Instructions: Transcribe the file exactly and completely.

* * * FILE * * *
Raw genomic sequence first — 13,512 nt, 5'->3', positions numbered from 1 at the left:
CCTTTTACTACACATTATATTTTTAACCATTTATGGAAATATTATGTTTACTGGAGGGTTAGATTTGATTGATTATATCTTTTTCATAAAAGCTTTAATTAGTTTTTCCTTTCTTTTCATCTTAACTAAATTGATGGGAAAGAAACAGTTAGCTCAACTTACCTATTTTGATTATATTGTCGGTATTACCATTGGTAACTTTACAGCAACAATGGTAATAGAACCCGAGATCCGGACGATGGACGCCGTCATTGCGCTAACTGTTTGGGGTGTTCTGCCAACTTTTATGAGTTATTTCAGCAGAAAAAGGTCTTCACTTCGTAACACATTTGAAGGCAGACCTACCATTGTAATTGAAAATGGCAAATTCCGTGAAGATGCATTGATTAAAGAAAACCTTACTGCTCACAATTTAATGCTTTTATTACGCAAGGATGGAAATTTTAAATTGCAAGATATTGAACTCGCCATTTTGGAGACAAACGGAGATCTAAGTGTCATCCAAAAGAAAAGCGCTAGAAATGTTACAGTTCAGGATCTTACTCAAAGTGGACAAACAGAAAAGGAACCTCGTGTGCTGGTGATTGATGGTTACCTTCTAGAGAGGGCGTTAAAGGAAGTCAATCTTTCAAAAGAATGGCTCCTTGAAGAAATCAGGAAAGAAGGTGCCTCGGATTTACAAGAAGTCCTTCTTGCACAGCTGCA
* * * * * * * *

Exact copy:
Raw genomic sequence first — 13,512 nt, 5'->3', positions numbered from 1 at the left:
CCTTTTACTACACATTATATTTTTAACCATTTATGGAAATATTATGTTTACTGGAGGGTTAGATTTGATTGATTATATCTTTTTCATAAAAGCTTTAATTAGTTTTTCCTTTCTTTTCATCTTAACTAAATTGATGGGAAAGAAACAGTTAGCTCAACTTACCTATTTTGATTATATTGTCGGTATTACCATTGGTAACTTTACAGCAACAATGGTAATAGAACCCGAGATCCGGACGATGGACGCCGTCATTGCGCTAACTGTTTGGGGTGTTCTGCCAACTTTTATGAGTTATTTCAGCAGAAAAAGGTCTTCACTTCGTAACACATTTGAAGGCAGACCTACCATTGTAATTGAAAATGGCAAATTCCGTGAAGATGCATTGATTAAAGAAAACCTTACTGCTCACAATTTAATGCTTTTATTACGCAAGGATGGAAATTTTAAATTGCAAGATATTGAACTCGCCATTTTGGAGACAAACGGAGATCTAAGTGTCATCCAAAAGAAAAGCGCTAGAAATGTTACAGTTCAGGATCTTACTCAAAGTGGACAAACAGAAAAGGAACCTCGTGTGCTGGTGATTGATGGTTACCTTCTAGAGAGGGCGTTAAAGGAAGTCAATCTTTCAAAAGAATGGCTCCTTGAAGAAATCAGGAAAGAAGGTGCCTCGGATTTACAAGAAGTCCTTCTTGCACAGCTGCA